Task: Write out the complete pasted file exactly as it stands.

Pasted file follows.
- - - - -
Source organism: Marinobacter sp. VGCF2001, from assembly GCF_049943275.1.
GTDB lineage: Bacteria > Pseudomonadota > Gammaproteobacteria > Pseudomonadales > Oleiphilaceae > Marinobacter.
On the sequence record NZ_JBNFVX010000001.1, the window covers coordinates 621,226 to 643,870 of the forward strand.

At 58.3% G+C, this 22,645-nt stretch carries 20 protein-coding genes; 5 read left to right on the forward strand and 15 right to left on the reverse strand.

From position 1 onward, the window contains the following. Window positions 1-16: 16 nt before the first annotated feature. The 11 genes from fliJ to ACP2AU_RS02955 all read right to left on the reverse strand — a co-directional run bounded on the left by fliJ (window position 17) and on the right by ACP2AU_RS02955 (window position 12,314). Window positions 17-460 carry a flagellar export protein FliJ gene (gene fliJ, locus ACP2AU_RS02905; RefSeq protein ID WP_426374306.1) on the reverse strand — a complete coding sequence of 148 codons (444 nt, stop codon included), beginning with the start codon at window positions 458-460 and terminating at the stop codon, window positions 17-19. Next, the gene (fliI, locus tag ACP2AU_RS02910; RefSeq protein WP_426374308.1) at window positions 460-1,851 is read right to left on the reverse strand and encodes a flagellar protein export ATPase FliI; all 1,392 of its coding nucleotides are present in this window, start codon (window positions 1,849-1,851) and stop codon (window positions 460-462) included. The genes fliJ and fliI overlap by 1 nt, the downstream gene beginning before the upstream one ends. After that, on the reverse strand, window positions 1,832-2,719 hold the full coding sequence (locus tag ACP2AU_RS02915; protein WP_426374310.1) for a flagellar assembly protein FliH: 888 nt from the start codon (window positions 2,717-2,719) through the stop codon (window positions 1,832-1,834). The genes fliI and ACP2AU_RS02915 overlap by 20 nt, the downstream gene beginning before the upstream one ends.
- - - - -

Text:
Source organism: Marinobacter sp. VGCF2001, from assembly GCF_049943275.1.
GTDB lineage: Bacteria > Pseudomonadota > Gammaproteobacteria > Pseudomonadales > Oleiphilaceae > Marinobacter.
On the sequence record NZ_JBNFVX010000001.1, the window covers coordinates 621,226 to 643,870 of the forward strand.

At 58.3% G+C, this 22,645-nt stretch carries 20 protein-coding genes; 5 read left to right on the forward strand and 15 right to left on the reverse strand.

From position 1 onward, the window contains the following. Window positions 1-16: 16 nt before the first annotated feature. The 11 genes from fliJ to ACP2AU_RS02955 all read right to left on the reverse strand — a co-directional run bounded on the left by fliJ (window position 17) and on the right by ACP2AU_RS02955 (window position 12,314). Window positions 17-460 carry a flagellar export protein FliJ gene (gene fliJ, locus ACP2AU_RS02905; RefSeq protein ID WP_426374306.1) on the reverse strand — a complete coding sequence of 148 codons (444 nt, stop codon included), beginning with the start codon at window positions 458-460 and terminating at the stop codon, window positions 17-19. Next, the gene (fliI, locus tag ACP2AU_RS02910; RefSeq protein WP_426374308.1) at window positions 460-1,851 is read right to left on the reverse strand and encodes a flagellar protein export ATPase FliI; all 1,392 of its coding nucleotides are present in this window, start codon (window positions 1,849-1,851) and stop codon (window positions 460-462) included. The genes fliJ and fliI overlap by 1 nt, the downstream gene beginning before the upstream one ends. After that, on the reverse strand, window positions 1,832-2,719 hold the full coding sequence (locus tag ACP2AU_RS02915; protein WP_426374310.1) for a flagellar assembly protein FliH: 888 nt from the start codon (window positions 2,717-2,719) through the stop codon (window positions 1,832-1,834). The genes fliI and ACP2AU_RS02915 overlap by 20 nt, the downstream gene beginning before the upstream one ends.